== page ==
Over 600 People Infected With Cyclospora After Eating Bagged Salad Mix
HealthLorenz Duchamps

A multi-state cyclospora outbreak has hospitalized 37 people and sickened over 600, federal health officials said on Saturday.

The Food and Drug Administration (FDA) said that the outbreak is potentially linked to “garden salad” sold in Aldi, Giant Eagle, Hy-Vee, Jewel-Osco, ShopRite, and Walmart grocery stores.

The product contains iceberg lettuce, red cabbage, and carrots. An investigation found that the mix, which is produced by Fresh Express, was also sold at some Walmart stores. The mixes are under different brand names at different stores.

The cyclospora-infected cases have been reported in 11 states mostly in the Midwest, with illnesses being discovered from May 11, the Centers for Disease Control and Prevention (CDC) said. No deaths have been reported so far.

Health officials issued an alert late last month over the multi-state outbreak of the parasitic infection cyclospora—a diarrhea-causing microscopic parasite—that has sickened 641 people so far, the FDA said. They were in Georgia, Iowa, Illinois, Kansas, Minnesota, Missouri, Nebraska, North Dakota, Pennsylvania, South Dakota, and Wisconsin.

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The FDA and CDC said the products were voluntarily recalled and go by the store brands of Aldi Little Salad Bar, Giant Eagle, Hy-Vee, Jewel-Osco Signature Farms, ShopRite Wholesome Pantry, and Walmart Marketside. The products were made in the Fresh Express production facility in Streamwood, Illinois.

The recalled products were sold in at least 30 states. They include Arkansas, Connecticut, Delaware, Iowa, Illinois, Indiana, Kansas, Kentucky, Massachusetts, Maryland, Maine, Michigan, Minnesota, Missouri, Montana, North Carolina, North Dakota, Nebraska, New Jersey, New York, Ohio, Oklahoma, Pennsylvania, Rhode Island, South Dakota, Tennessee, Virginia, Vermont, Wisconsin, West Virginia, and the District of Columbia.

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The CDC said not to “eat, sell, or serve” the recalled products and released some additional information regarding the salads sold in Walmart, Aldi, Hy-Vee, and Jewel-Osco.

  • Recalled Walmart Marketside brand Classic Iceberg Salad sold in Iowa, Michigan, Minnesota, Nebraska, North Dakota, South Dakota, and Wisconsin
  • Recalled (pdf) Aldi Little Salad Bar brand Garden Salad sold in Arkansas, Illinois, Indiana, Iowa, Michigan, Minnesota, Missouri, North Dakota, South Dakota, and Wisconsin
  • Recalled Hy-Vee brand 12-ounce bagged Garden Salad sold in Illinois, Iowa, Kansas, Missouri, Minnesota, Nebraska, South Dakota, and Wisconsin
  • Recalled Jewel-Osco Signature Farms brand 12-ounce bagged Garden Salad sold in Illinois, Indiana, and Iowa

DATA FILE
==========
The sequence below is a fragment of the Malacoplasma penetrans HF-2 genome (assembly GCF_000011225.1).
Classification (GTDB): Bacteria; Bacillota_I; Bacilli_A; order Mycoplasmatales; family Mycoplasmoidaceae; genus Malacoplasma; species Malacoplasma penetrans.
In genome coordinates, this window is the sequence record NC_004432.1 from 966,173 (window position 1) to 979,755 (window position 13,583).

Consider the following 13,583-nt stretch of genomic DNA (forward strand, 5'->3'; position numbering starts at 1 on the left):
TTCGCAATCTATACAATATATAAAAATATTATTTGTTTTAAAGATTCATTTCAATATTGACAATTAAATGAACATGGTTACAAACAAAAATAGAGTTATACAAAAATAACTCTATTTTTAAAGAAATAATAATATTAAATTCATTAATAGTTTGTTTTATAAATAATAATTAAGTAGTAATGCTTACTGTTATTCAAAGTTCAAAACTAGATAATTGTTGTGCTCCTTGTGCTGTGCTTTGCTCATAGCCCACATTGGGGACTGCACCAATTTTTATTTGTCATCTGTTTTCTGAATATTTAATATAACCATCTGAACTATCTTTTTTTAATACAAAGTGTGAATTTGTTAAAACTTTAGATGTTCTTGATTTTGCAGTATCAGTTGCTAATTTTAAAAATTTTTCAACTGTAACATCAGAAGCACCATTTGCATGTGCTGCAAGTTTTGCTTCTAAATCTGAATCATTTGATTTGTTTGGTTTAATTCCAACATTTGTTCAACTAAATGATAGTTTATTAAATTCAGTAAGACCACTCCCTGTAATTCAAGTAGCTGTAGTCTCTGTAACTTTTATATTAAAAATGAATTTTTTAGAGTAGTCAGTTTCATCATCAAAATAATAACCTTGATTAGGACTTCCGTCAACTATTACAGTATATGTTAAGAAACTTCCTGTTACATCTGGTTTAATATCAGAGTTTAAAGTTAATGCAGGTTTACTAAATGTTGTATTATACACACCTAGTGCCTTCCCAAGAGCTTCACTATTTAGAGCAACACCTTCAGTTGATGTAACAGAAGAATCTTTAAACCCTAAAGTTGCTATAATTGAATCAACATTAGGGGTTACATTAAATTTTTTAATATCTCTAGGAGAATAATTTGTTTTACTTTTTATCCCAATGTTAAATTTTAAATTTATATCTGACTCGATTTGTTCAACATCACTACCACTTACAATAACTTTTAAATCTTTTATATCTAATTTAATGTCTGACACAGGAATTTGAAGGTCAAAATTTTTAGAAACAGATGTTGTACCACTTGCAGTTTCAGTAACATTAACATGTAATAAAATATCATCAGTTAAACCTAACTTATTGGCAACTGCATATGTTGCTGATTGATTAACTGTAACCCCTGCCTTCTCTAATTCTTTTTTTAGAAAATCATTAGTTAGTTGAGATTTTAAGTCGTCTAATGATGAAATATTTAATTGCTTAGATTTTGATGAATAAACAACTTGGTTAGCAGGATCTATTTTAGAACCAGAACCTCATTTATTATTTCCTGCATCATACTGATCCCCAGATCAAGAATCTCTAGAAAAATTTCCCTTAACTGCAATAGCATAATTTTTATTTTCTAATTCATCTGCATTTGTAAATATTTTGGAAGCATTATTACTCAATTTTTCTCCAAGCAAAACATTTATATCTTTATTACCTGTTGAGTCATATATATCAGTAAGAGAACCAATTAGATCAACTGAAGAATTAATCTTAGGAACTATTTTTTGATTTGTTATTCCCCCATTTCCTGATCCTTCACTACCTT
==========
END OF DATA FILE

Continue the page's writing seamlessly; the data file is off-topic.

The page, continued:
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Marketside brand Classic Iceberg Salad. (PRNewsfoto/Fresh Express)
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Hy-Vee brand 12-ounce bagged Garden Salad. (FDA)
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Jewel-Osco Signature Farms brand 12-ounce bagged Garden Salad. (FDA)

The FDA said it is continuing its investigation as there “may be additional retailers and products impacted by this outbreak.”

“FDA is working with retailers to ensure the potentially adulterated products are effectively removed from the market place. As this outbreak investigation continues, the FDA will continue to provide additional updates to this advisory,” the department stated.

The report alerted consumers to not eat the recalled salads and if they have a bag to throw it out immediately, even if nobody became sick after eating the recalled product.

Cyclospora is a single-celled parasite that is too small to be seen without a microscope. It causes watery diarrhea, vomiting, and nausea. Aching, fever, loss of appetite, and general fatigue are also symptoms.

Cyclosporiasis outbreaks are reported throughout the year but it’s most common during spring and summer months, according to the CDC.

“Previous U.S. outbreaks of cyclosporiasis have been linked to various types of imported fresh produce (e.g. basil, cilantro, mesclun lettuce, raspberries, and snow peas),” said the CDC.

Last year the CDC received reports of multiple outbreaks of the disease linked to various products. There were 2,408 laboratory-confirmed cases of cyclosporiasis in 37 states and at least 144 people were hospitalized.

The CDC and FDA had investigated multiple cases linked to restaurants and events.

Epoch Times reporter Venus Upadhayaya contributed to this report.

From The Epoch Times